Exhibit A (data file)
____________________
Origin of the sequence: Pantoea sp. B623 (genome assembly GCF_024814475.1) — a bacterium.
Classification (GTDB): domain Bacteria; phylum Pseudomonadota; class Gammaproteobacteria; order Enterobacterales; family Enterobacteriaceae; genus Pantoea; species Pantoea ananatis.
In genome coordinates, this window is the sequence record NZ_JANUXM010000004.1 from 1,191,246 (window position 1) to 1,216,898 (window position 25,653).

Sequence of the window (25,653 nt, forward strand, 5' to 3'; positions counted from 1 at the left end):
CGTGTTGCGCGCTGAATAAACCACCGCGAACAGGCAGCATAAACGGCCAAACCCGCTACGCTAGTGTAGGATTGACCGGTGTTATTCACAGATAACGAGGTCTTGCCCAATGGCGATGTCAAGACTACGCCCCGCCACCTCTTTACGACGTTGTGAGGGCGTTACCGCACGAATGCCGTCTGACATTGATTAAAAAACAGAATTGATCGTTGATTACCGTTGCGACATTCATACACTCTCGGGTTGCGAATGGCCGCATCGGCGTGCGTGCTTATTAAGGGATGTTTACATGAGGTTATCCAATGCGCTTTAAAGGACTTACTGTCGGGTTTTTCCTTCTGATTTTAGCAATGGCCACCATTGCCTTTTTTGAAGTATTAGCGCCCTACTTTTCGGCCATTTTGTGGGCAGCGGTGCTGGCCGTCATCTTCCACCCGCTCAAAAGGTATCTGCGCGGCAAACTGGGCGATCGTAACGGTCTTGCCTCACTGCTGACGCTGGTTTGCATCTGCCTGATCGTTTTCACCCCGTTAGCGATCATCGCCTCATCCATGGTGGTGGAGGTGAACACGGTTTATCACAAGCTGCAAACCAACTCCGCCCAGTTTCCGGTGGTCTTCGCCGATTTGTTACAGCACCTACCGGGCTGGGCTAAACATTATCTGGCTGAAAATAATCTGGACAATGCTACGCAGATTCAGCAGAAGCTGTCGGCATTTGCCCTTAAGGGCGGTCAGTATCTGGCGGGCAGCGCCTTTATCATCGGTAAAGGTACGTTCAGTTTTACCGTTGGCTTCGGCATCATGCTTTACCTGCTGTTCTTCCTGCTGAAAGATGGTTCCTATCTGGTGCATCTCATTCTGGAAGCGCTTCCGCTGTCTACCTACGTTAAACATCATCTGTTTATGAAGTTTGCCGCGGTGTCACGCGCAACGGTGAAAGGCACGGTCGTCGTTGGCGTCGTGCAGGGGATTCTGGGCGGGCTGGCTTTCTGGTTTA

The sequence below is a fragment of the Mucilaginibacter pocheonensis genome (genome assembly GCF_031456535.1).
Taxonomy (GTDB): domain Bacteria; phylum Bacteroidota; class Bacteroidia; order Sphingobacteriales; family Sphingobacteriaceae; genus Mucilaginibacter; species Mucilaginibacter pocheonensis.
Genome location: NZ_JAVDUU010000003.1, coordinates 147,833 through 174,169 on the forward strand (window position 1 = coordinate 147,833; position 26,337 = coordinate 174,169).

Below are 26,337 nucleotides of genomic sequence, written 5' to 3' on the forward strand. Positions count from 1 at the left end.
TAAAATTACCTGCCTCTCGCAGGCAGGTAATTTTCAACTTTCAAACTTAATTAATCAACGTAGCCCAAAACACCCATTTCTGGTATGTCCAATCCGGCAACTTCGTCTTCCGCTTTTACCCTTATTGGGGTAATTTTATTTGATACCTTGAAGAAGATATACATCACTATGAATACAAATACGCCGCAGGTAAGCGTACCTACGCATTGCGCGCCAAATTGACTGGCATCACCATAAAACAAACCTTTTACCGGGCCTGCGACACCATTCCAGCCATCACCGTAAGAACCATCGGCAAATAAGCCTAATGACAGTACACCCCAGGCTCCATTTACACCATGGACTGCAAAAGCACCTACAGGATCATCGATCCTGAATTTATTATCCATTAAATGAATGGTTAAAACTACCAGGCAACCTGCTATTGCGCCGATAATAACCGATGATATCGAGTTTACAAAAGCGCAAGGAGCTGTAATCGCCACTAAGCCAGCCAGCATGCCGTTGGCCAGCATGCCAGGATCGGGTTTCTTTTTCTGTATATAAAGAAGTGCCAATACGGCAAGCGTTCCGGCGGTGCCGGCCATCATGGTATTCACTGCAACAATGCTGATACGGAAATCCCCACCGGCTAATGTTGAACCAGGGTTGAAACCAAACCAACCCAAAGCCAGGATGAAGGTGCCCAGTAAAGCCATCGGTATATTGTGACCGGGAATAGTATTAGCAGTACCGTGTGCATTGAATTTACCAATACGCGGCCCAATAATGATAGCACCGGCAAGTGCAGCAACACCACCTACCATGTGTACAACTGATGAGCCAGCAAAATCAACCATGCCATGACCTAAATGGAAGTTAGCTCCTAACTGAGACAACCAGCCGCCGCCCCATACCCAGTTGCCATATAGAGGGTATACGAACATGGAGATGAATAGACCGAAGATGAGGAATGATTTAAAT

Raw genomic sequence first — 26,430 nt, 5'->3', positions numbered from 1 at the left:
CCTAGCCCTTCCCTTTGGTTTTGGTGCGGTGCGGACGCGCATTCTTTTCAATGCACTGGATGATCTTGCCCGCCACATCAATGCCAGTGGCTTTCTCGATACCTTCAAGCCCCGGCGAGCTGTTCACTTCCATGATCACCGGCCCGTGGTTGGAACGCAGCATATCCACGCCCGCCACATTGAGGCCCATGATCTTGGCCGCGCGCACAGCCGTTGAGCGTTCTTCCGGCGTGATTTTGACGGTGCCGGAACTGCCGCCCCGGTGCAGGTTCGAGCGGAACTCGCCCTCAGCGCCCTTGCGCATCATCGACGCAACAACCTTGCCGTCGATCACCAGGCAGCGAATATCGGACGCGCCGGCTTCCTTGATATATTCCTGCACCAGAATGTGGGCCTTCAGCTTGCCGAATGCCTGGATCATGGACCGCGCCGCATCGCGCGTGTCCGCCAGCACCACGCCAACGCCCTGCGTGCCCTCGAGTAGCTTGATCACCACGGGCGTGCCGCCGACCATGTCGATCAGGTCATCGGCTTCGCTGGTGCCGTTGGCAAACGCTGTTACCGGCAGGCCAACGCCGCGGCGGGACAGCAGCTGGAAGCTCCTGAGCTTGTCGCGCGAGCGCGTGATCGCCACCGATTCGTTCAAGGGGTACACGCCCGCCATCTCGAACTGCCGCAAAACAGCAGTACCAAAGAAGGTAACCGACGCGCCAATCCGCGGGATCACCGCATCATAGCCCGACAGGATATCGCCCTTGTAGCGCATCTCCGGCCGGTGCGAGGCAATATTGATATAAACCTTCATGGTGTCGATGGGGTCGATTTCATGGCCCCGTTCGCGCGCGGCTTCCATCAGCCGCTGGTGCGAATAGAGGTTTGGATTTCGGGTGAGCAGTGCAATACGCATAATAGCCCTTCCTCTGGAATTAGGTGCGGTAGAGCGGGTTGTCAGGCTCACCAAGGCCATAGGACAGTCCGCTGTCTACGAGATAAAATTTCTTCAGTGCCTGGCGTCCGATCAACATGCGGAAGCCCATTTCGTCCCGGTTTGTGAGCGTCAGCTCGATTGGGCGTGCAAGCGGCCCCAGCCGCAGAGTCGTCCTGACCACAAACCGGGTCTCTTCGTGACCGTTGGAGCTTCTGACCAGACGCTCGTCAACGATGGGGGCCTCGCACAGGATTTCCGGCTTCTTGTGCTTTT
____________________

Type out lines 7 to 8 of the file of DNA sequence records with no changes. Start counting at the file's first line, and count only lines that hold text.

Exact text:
Taxonomy (GTDB): domain Bacteria; phylum Bacteroidota; class Bacteroidia; order Sphingobacteriales; family Sphingobacteriaceae; genus Mucilaginibacter; species Mucilaginibacter pocheonensis.
Genome location: NZ_JAVDUU010000003.1, coordinates 147,833 through 174,169 on the forward strand (window position 1 = coordinate 147,833; position 26,337 = coordinate 174,169).